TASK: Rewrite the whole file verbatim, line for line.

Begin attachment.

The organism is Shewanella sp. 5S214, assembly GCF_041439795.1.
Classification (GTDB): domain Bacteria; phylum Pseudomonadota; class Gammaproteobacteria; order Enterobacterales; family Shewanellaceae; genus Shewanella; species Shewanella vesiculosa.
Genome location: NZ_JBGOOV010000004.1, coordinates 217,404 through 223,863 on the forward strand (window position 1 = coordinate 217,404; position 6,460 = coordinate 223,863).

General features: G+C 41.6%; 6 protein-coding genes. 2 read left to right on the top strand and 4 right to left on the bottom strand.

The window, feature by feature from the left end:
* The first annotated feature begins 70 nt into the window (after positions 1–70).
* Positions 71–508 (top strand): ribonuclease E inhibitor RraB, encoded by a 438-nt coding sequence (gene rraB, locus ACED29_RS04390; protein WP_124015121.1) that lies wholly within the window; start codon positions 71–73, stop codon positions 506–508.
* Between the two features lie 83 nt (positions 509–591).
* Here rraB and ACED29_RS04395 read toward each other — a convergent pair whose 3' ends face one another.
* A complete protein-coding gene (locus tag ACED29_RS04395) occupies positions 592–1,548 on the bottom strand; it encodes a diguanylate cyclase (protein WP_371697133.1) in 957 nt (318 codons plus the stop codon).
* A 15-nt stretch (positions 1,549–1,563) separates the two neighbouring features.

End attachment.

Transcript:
The organism is Shewanella sp. 5S214, assembly GCF_041439795.1.
Classification (GTDB): domain Bacteria; phylum Pseudomonadota; class Gammaproteobacteria; order Enterobacterales; family Shewanellaceae; genus Shewanella; species Shewanella vesiculosa.
Genome location: NZ_JBGOOV010000004.1, coordinates 217,404 through 223,863 on the forward strand (window position 1 = coordinate 217,404; position 6,460 = coordinate 223,863).

General features: G+C 41.6%; 6 protein-coding genes. 2 read left to right on the top strand and 4 right to left on the bottom strand.

The window, feature by feature from the left end:
* The first annotated feature begins 70 nt into the window (after positions 1–70).
* Positions 71–508 (top strand): ribonuclease E inhibitor RraB, encoded by a 438-nt coding sequence (gene rraB, locus ACED29_RS04390; protein WP_124015121.1) that lies wholly within the window; start codon positions 71–73, stop codon positions 506–508.
* Between the two features lie 83 nt (positions 509–591).
* Here rraB and ACED29_RS04395 read toward each other — a convergent pair whose 3' ends face one another.
* A complete protein-coding gene (locus tag ACED29_RS04395) occupies positions 592–1,548 on the bottom strand; it encodes a diguanylate cyclase (protein WP_371697133.1) in 957 nt (318 codons plus the stop codon).
* A 15-nt stretch (positions 1,549–1,563) separates the two neighbouring features.